“For the first couple of years we were purely making bespoke shoes, first for the Japanese market and then we expanded over to America and cities like New York, San Francisco, Chicago, Boston and Washington.  In our first six years, 95% of the business was overseas. With bespoke, the service is only as good as the craftsmen who are working on it. It’s a bit like being a chef in a restaurant. If a chef moves, the clientele will move as well because they are following that talent rather than stay with the restaurant. We were fortunate enough that, when I left the company, a lot of customers who had become friends followed.”

As you would expect, Tony is virtually evangelical when it comes to the importance of good footwear. “We spend a lot of time on our feet so if the shoes don’t support you and they are not comfortable, you aren’t going to be happy. If shoes don’t fit correctly, you walk about all day with a cloud above you. We want to make you a pair of shoes that you forget you have got on your feet. The longevity of a bespoke shoe is also important. They can be repaired many more times than a readymade shoe. Because the shoe fits correctly, it wears correctly. Customers can have our bespoke shoes for 20-plus years.

“There are also the aesthetics. When you make shoes by hand, you can achieve shapes and proportions that machines never can. You can create a pair of bespoke shoes that look more like an ornament than a shoe. It surpasses function and becomes something beautiful. A lot of men who are into luxury can appreciate that. A lot of guys now prefer a single piece of leather. They know that, when a shoe is made out of one piece of leather, it has to be cut out of the prime part of the skin whereas, with a brogue with a lot of sections, you can cut around imperfections in the skin.

“Colour has become more important. Shoes have become more and more colourful, whether that’s rich chestnut colours or a striking blue. People in places like Singapore or Hong Kong like bright shoes while people in England like black shoes. In France, they like colourful shoes while the Americans and the Italians like tan shoes. We make a lot of rich coloured shoes. Men are also learning how to accessorise, something which women have always done. One of the reasons men have not worn colourful shoes is that they don’t know what to wear them with but now they are becoming more aware of what shoes to wear with what suit and what shoes to wear for certain occasions.”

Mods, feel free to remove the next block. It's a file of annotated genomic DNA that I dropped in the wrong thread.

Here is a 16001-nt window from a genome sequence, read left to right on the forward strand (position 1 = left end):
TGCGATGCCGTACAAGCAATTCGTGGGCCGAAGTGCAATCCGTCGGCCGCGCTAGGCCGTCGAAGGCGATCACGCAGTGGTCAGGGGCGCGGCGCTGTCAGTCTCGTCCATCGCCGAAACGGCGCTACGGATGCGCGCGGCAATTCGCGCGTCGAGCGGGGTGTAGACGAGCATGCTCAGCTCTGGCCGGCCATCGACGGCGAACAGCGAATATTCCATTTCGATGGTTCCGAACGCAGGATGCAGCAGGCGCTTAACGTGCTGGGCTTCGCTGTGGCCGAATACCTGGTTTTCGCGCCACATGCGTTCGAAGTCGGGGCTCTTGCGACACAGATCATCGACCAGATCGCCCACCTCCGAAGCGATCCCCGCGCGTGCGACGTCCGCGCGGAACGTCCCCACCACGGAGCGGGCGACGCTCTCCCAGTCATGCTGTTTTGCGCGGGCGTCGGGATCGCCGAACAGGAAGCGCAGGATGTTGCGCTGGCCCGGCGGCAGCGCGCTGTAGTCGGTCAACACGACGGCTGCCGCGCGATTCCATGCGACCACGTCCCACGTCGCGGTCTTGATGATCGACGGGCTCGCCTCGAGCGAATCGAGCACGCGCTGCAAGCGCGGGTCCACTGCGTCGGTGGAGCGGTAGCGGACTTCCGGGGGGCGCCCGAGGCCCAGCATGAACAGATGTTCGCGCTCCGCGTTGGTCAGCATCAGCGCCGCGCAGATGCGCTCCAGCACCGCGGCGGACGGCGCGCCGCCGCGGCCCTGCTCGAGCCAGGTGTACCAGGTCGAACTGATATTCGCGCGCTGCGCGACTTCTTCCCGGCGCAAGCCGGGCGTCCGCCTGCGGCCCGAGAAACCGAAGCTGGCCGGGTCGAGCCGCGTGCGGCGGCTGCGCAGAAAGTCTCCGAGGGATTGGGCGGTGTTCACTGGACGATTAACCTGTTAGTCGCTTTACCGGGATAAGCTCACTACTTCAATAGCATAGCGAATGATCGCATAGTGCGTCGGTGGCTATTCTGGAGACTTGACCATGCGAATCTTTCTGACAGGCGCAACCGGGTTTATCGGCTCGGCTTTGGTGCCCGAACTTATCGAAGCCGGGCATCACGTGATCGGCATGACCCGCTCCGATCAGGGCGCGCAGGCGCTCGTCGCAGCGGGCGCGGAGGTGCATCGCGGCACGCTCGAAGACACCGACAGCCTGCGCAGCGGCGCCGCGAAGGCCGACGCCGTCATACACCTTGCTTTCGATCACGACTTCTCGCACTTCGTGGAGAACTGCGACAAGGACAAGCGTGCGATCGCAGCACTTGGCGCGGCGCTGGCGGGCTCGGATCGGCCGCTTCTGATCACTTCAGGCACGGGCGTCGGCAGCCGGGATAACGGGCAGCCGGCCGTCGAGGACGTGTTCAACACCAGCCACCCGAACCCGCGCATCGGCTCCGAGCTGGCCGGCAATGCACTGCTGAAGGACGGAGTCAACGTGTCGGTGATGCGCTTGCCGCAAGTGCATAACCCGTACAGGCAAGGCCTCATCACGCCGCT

For Tony and Dean, the future is there for the taking. “I get a buzz out of developing new styles and, looking forward over the next five years, we would like to have at least two shops similar to this one around the world, maybe in New York and in China as well as building on the British market,” says Tony firmly. “Our ambition is to become, without a doubt, the most prestigious company you can go to for a pair of shoes. That, quite simply, is our goal.”

An ambitious goal indeed but I, for one, will not be betting against them.


Tony Gaziano, shown here at work, talks us through the process of producing a bespoke pair of shoes

The first thing that would happen is that you would go through a quite extensive measuring – some 15 to 20 measurements – widths of your foot, lengths of your foot. You would also stand in a mould box which would take an impression of your feet so we can produce a plaster cast of the bottom of your foot so we can get all the angles right. In all, the whole measure takes about 40 minutes to make sure that whatever you are ordering fits you as it should. We would then discuss the kind of style the customer might want but we don’t go into detail of leathers and soles. From the plaster cast of the bottom of the foot, we get some beech wood and carve out the dimensions of the lathe which represents the foot. That is tricky – it is probably the most complicated part of shoe making because not only do you need to get the shoe to fit the customer in the way the customer wants that shoe to fit but also the way we want the shoe to fit. The same formula can’t be made for two different customers because you have two different mentalities. We will then make up to three dummy shoes and the customer will come in for a fitting. We can then cut the shoe open – we cut a hole in the toe, a hole in the side, a hole in the heel so we can see inside the shoe to see exactly how the shoe fits. We would then make some alterations and then make another fitting shoe and then another fitting shoe. For a new customer, it can take up to six months just to get to the ‘fit’ stage that both the customer and we are happy with. Once we have reached that stage, then we make the shoe up completely. The first pair would take between 10 to 12 months. A second pair would take between four to six months.

Gaziano & Girling